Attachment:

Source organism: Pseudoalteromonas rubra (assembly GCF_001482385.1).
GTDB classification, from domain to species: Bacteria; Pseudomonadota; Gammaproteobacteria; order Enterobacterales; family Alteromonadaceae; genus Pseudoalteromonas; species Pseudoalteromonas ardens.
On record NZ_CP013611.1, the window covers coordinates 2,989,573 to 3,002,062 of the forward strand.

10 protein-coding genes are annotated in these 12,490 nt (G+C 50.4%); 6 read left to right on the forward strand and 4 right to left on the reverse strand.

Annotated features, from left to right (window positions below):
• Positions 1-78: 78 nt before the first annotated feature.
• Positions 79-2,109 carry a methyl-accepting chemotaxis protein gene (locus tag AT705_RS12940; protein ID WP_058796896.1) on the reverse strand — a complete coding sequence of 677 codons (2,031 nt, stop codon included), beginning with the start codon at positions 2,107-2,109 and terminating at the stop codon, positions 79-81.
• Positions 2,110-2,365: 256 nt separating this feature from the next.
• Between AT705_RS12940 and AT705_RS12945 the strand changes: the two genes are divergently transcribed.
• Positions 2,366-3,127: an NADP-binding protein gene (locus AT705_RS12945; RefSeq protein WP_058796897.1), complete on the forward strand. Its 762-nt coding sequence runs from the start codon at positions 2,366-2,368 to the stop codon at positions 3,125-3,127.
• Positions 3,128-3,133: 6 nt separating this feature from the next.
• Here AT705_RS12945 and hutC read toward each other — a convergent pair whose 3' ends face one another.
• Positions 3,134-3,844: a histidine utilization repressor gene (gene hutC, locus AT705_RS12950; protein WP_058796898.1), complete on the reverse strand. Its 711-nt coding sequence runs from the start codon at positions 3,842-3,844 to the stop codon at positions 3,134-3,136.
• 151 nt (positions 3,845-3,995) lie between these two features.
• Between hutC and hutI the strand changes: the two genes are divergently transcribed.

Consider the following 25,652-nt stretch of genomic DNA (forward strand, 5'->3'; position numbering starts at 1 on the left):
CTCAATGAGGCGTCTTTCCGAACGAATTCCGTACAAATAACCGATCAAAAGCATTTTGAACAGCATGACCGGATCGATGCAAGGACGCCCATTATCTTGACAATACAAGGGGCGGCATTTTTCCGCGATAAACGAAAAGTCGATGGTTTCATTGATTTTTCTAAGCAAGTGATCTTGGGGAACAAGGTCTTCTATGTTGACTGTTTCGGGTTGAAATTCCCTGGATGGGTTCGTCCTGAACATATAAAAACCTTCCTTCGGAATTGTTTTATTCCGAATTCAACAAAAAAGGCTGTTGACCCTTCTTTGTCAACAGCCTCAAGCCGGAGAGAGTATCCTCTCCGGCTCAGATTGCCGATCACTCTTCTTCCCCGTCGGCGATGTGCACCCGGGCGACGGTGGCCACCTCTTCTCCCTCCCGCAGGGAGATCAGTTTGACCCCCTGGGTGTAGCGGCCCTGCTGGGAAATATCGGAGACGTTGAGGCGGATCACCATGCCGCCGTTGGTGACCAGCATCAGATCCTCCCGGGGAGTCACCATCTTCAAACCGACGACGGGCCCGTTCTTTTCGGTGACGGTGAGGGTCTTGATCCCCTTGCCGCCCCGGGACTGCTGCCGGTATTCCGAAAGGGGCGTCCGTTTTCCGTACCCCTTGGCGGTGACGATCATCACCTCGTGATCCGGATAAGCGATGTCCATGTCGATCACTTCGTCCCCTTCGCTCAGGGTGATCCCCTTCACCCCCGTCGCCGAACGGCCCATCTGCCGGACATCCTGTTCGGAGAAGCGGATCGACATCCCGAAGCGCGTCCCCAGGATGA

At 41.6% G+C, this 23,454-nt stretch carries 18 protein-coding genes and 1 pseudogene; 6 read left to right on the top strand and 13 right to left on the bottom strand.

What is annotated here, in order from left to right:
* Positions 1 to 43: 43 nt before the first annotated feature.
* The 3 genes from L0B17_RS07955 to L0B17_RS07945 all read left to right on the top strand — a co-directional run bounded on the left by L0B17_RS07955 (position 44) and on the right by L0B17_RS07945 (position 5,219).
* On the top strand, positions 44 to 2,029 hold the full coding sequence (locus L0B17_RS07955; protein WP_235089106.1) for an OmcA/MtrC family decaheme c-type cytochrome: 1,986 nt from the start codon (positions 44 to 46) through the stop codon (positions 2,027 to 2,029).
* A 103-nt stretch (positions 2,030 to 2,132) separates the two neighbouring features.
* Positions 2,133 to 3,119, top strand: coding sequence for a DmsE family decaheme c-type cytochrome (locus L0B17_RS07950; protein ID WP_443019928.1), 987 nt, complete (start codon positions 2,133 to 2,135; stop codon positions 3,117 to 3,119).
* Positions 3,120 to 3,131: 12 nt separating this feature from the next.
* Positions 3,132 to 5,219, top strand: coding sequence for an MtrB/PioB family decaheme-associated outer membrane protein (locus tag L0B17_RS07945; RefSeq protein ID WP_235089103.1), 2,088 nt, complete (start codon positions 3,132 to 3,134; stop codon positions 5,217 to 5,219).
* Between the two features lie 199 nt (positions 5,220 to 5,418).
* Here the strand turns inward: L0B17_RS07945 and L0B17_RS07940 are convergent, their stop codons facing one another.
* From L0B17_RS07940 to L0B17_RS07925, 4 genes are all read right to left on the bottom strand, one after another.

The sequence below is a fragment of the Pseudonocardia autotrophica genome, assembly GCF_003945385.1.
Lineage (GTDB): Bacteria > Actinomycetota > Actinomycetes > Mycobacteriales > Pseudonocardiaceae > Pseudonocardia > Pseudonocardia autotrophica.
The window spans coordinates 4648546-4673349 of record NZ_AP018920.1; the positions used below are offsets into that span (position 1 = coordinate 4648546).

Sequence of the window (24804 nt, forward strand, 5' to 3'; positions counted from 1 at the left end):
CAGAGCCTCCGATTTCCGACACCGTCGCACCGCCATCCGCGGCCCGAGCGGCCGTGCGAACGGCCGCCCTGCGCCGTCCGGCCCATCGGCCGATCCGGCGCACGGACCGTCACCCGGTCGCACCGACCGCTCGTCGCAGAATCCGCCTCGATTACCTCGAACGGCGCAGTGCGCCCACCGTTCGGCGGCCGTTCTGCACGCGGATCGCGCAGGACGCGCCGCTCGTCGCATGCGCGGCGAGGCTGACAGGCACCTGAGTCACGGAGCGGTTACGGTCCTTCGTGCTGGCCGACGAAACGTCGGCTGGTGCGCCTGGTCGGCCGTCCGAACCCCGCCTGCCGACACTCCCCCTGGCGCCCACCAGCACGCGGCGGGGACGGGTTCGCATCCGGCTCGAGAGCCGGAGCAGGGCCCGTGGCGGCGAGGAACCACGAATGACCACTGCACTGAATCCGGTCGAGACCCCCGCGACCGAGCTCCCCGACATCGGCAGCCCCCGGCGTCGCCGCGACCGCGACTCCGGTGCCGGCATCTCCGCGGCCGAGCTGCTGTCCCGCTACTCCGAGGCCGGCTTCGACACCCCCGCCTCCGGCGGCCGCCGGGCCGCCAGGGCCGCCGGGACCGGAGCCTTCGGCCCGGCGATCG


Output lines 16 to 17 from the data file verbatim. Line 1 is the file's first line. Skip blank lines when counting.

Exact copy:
Consider the following 25,652-nt stretch of genomic DNA (forward strand, 5'->3'; position numbering starts at 1 on the left):
CTCAATGAGGCGTCTTTCCGAACGAATTCCGTACAAATAACCGATCAAAAGCATTTTGAACAGCATGACCGGATCGATGCAAGGACGCCCATTATCTTGACAATACAAGGGGCGGCATTTTTCCGCGATAAACGAAAAGTCGATGGTTTCATTGATTTTTCTAAGCAAGTGATCTTGGGGAACAAGGTCTTCTATGTTGACTGTTTCGGGTTGAAATTCCCTGGATGGGTTCGTCCTGAACATATAAAAACCTTCCTTCGGAATTGTTTTATTCCGAATTCAACAAAAAAGGCTGTTGACCCTTCTTTGTCAACAGCCTCAAGCCGGAGAGAGTATCCTCTCCGGCTCAGATTGCCGATCACTCTTCTTCCCCGTCGGCGATGTGCACCCGGGCGACGGTGGCCACCTCTTCTCCCTCCCGCAGGGAGATCAGTTTGACCCCCTGGGTGTAGCGGCCCTGCTGGGAAATATCGGAGACGTTGAGGCGGATCACCATGCCGCCGTTGGTGACCAGCATCAGATCCTCCCGGGGAGTCACCATCTTCAAACCGACGACGGGCCCGTTCTTTTCGGTGACGGTGAGGGTCTTGATCCCCTTGCCGCCCCGGGACTGCTGCCGGTATTCCGAAAGGGGCGTCCGTTTTCCGTACCCCTTGGCGGTGACGATCATCACCTCGTGATCCGGATAAGCGATGTCCATGTCGATCACTTCGTCCCCTTCGCTCAGGGTGATCCCCTTCACCCCCGTCGCCGAACGGCCCATCTGCCGGACATCCTGTTCGGAGAAGCGGATCGACATCCCGAAGCGCGTCCCCAGGATGA